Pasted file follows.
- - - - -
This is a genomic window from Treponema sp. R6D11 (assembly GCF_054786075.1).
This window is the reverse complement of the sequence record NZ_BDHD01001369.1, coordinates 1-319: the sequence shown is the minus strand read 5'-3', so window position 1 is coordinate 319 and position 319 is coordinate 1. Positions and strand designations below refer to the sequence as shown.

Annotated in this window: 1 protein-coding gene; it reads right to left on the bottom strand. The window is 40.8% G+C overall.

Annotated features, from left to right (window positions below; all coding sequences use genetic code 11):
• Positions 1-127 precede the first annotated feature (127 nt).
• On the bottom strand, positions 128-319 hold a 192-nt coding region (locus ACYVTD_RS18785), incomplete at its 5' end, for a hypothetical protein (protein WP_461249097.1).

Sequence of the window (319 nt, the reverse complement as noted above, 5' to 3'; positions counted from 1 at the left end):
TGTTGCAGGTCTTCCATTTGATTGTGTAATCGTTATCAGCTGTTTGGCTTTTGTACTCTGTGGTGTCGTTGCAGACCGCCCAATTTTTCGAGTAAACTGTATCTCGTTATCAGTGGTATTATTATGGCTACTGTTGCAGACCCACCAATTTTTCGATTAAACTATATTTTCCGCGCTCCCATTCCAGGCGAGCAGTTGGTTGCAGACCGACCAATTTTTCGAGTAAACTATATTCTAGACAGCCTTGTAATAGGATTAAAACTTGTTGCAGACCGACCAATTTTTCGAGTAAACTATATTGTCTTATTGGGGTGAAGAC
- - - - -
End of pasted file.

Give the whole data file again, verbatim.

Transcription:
This is a genomic window from Treponema sp. R6D11 (assembly GCF_054786075.1).
This window is the reverse complement of the sequence record NZ_BDHD01001369.1, coordinates 1-319: the sequence shown is the minus strand read 5'-3', so window position 1 is coordinate 319 and position 319 is coordinate 1. Positions and strand designations below refer to the sequence as shown.

Annotated in this window: 1 protein-coding gene; it reads right to left on the bottom strand. The window is 40.8% G+C overall.

Annotated features, from left to right (window positions below; all coding sequences use genetic code 11):
• Positions 1-127 precede the first annotated feature (127 nt).
• On the bottom strand, positions 128-319 hold a 192-nt coding region (locus ACYVTD_RS18785), incomplete at its 5' end, for a hypothetical protein (protein WP_461249097.1).

Sequence of the window (319 nt, the reverse complement as noted above, 5' to 3'; positions counted from 1 at the left end):
TGTTGCAGGTCTTCCATTTGATTGTGTAATCGTTATCAGCTGTTTGGCTTTTGTACTCTGTGGTGTCGTTGCAGACCGCCCAATTTTTCGAGTAAACTGTATCTCGTTATCAGTGGTATTATTATGGCTACTGTTGCAGACCCACCAATTTTTCGATTAAACTATATTTTCCGCGCTCCCATTCCAGGCGAGCAGTTGGTTGCAGACCGACCAATTTTTCGAGTAAACTATATTCTAGACAGCCTTGTAATAGGATTAAAACTTGTTGCAGACCGACCAATTTTTCGAGTAAACTATATTGTCTTATTGGGGTGAAGAC